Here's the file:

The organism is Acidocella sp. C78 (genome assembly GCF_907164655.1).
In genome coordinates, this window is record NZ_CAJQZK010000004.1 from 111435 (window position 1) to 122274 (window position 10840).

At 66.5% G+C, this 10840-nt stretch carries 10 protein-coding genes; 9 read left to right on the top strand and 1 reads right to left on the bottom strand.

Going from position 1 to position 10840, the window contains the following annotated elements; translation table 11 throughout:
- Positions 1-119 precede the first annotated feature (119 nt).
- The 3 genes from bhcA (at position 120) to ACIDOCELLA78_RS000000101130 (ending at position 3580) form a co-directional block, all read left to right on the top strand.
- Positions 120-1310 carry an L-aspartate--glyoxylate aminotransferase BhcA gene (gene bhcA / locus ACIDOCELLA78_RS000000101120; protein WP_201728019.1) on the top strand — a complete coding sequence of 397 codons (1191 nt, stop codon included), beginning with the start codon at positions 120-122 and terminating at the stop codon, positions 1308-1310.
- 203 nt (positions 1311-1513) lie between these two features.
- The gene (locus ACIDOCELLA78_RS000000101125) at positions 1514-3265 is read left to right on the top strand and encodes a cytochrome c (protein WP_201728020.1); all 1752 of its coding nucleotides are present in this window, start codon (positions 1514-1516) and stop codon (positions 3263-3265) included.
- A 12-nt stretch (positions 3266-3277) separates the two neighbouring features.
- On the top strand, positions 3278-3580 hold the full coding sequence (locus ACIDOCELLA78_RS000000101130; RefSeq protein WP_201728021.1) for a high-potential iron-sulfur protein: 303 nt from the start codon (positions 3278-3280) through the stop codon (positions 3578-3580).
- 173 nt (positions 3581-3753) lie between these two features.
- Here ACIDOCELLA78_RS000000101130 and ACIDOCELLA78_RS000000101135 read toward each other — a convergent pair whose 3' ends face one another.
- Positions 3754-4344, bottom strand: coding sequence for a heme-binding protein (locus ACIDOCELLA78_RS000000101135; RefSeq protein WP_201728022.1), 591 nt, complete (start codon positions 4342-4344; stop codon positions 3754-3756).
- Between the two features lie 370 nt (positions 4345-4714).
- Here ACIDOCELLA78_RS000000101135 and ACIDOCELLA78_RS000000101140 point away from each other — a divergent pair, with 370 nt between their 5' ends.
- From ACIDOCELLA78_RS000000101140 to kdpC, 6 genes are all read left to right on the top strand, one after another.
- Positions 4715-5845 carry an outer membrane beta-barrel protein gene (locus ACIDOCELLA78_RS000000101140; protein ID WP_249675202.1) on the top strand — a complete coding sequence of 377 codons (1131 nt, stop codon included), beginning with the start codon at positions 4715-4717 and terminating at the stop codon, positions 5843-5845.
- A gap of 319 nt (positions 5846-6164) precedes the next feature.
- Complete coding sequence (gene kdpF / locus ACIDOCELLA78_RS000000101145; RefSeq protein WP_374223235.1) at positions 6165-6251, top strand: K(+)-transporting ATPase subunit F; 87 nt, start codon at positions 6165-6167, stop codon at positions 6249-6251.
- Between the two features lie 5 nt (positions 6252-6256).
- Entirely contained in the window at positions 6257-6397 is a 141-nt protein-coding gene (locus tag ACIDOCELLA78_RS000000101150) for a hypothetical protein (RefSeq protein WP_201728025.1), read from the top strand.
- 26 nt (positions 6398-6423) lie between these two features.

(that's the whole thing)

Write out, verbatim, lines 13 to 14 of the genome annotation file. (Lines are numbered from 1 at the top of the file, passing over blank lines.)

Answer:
- Here ACIDOCELLA78_RS000000101130 and ACIDOCELLA78_RS000000101135 read toward each other — a convergent pair whose 3' ends face one another.
- Positions 3754-4344, bottom strand: coding sequence for a heme-binding protein (locus ACIDOCELLA78_RS000000101135; RefSeq protein WP_201728022.1), 591 nt, complete (start codon positions 4342-4344; stop codon positions 3754-3756).